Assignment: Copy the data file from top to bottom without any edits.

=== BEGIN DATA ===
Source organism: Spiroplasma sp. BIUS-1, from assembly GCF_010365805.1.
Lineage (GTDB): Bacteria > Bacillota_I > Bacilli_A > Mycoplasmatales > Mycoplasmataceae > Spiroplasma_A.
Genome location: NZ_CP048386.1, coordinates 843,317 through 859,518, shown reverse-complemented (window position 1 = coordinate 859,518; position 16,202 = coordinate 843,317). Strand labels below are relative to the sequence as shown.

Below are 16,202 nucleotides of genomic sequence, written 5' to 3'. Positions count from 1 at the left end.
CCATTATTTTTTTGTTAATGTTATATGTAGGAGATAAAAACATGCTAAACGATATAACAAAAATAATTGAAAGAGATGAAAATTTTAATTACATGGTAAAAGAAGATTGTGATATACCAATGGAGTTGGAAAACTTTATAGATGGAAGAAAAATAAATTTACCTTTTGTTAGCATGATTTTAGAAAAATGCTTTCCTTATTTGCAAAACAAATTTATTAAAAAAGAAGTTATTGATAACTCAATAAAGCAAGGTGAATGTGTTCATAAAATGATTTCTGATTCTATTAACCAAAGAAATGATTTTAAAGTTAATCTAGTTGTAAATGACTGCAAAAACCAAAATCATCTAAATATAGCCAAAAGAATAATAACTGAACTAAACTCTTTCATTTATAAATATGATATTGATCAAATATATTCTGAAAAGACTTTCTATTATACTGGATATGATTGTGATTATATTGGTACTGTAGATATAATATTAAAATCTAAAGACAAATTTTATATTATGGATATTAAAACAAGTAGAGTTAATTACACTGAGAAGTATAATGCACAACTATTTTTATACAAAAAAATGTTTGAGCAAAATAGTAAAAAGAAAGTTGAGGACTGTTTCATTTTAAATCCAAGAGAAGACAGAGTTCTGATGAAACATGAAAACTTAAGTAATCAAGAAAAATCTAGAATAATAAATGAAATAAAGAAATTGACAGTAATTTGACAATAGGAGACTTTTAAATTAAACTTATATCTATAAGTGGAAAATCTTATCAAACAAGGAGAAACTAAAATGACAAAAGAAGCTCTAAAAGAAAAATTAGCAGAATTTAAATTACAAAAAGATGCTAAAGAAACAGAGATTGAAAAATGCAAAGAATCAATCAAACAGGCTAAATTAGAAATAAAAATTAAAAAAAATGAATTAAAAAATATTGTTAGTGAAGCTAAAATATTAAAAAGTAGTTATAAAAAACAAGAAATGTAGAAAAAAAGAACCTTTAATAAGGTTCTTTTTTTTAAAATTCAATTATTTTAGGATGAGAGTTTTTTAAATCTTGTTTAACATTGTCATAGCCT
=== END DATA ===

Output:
Source organism: Spiroplasma sp. BIUS-1, from assembly GCF_010365805.1.
Lineage (GTDB): Bacteria > Bacillota_I > Bacilli_A > Mycoplasmatales > Mycoplasmataceae > Spiroplasma_A.
Genome location: NZ_CP048386.1, coordinates 843,317 through 859,518, shown reverse-complemented (window position 1 = coordinate 859,518; position 16,202 = coordinate 843,317). Strand labels below are relative to the sequence as shown.

Below are 16,202 nucleotides of genomic sequence, written 5' to 3'. Positions count from 1 at the left end.
CCATTATTTTTTTGTTAATGTTATATGTAGGAGATAAAAACATGCTAAACGATATAACAAAAATAATTGAAAGAGATGAAAATTTTAATTACATGGTAAAAGAAGATTGTGATATACCAATGGAGTTGGAAAACTTTATAGATGGAAGAAAAATAAATTTACCTTTTGTTAGCATGATTTTAGAAAAATGCTTTCCTTATTTGCAAAACAAATTTATTAAAAAAGAAGTTATTGATAACTCAATAAAGCAAGGTGAATGTGTTCATAAAATGATTTCTGATTCTATTAACCAAAGAAATGATTTTAAAGTTAATCTAGTTGTAAATGACTGCAAAAACCAAAATCATCTAAATATAGCCAAAAGAATAATAACTGAACTAAACTCTTTCATTTATAAATATGATATTGATCAAATATATTCTGAAAAGACTTTCTATTATACTGGATATGATTGTGATTATATTGGTACTGTAGATATAATATTAAAATCTAAAGACAAATTTTATATTATGGATATTAAAACAAGTAGAGTTAATTACACTGAGAAGTATAATGCACAACTATTTTTATACAAAAAAATGTTTGAGCAAAATAGTAAAAAGAAAGTTGAGGACTGTTTCATTTTAAATCCAAGAGAAGACAGAGTTCTGATGAAACATGAAAACTTAAGTAATCAAGAAAAATCTAGAATAATAAATGAAATAAAGAAATTGACAGTAATTTGACAATAGGAGACTTTTAAATTAAACTTATATCTATAAGTGGAAAATCTTATCAAACAAGGAGAAACTAAAATGACAAAAGAAGCTCTAAAAGAAAAATTAGCAGAATTTAAATTACAAAAAGATGCTAAAGAAACAGAGATTGAAAAATGCAAAGAATCAATCAAACAGGCTAAATTAGAAATAAAAATTAAAAAAAATGAATTAAAAAATATTGTTAGTGAAGCTAAAATATTAAAAAGTAGTTATAAAAAACAAGAAATGTAGAAAAAAAGAACCTTTAATAAGGTTCTTTTTTTTAAAATTCAATTATTTTAGGATGAGAGTTTTTTAAATCTTGTTTAACATTGTCATAGCCT